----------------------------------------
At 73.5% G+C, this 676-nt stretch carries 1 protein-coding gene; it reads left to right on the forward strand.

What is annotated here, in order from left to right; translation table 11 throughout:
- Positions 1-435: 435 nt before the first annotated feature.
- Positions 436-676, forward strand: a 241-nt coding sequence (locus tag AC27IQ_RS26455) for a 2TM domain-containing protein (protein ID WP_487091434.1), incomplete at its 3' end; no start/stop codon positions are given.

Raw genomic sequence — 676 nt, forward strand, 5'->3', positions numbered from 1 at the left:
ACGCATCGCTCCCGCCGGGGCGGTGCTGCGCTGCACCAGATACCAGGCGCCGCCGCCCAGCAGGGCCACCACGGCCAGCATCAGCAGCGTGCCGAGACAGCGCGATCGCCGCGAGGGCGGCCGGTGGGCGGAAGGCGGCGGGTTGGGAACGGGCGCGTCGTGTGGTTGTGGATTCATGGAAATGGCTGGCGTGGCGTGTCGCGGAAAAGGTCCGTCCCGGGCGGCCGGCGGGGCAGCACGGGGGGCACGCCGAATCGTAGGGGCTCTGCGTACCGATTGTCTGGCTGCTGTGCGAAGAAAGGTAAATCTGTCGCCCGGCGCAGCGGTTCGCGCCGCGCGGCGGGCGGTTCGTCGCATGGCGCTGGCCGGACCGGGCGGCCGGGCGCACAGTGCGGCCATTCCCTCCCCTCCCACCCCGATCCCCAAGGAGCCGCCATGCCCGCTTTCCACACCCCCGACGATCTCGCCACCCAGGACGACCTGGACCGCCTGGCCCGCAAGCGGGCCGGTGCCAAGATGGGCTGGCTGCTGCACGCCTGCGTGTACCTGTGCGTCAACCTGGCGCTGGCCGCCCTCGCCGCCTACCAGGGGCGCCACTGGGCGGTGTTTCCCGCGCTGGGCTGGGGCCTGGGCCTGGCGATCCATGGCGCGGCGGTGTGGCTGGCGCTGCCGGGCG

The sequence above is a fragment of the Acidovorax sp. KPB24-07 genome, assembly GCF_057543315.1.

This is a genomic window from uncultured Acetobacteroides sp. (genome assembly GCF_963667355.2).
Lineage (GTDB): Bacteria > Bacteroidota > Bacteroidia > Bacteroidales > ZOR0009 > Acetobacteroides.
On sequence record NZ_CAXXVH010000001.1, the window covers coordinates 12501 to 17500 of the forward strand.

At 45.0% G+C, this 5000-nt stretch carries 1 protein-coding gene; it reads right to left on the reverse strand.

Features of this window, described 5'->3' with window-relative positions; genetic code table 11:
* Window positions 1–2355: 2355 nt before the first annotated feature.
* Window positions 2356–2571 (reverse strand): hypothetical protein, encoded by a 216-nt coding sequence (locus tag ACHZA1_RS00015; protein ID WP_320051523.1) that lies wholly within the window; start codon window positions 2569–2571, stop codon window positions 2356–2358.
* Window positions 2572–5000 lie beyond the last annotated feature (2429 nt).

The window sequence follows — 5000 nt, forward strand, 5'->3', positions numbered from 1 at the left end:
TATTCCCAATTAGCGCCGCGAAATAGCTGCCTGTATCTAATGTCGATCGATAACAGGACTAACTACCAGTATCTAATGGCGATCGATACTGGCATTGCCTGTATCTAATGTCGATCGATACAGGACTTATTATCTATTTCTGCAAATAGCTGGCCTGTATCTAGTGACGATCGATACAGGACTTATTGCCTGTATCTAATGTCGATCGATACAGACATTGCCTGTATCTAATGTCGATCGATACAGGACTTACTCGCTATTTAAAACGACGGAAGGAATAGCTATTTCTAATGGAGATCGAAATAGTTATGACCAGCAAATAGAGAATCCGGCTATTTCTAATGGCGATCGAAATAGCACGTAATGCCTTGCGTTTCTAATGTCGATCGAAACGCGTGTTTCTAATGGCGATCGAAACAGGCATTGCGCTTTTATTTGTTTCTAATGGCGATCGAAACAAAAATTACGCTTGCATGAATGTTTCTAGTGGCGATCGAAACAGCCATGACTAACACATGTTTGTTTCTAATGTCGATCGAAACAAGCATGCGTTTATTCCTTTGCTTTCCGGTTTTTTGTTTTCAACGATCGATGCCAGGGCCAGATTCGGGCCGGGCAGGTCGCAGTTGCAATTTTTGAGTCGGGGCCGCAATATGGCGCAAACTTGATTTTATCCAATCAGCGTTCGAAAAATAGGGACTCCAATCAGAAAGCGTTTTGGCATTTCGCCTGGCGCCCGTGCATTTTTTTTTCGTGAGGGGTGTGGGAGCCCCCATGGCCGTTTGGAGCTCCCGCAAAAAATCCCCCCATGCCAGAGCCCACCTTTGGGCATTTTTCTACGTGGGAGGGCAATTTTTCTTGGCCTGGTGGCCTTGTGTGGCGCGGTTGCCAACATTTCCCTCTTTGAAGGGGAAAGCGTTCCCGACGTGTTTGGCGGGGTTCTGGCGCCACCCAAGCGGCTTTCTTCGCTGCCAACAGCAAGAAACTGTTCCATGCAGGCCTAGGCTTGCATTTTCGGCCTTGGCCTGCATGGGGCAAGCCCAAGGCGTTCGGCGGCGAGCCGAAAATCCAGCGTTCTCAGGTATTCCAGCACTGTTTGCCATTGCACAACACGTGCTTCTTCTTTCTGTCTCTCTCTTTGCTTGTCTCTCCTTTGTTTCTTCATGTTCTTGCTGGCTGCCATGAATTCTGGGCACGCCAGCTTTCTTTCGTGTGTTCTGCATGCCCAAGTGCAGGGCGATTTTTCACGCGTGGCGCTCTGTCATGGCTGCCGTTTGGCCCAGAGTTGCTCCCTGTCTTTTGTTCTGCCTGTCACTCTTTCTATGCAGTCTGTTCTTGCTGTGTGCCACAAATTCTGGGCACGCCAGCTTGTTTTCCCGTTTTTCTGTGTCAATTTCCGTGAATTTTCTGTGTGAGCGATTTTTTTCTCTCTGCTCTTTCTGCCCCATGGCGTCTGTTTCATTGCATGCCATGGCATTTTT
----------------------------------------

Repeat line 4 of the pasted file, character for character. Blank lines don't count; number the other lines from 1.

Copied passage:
- Positions 436-676, forward strand: a 241-nt coding sequence (locus tag AC27IQ_RS26455) for a 2TM domain-containing protein (protein ID WP_487091434.1), incomplete at its 3' end; no start/stop codon positions are given.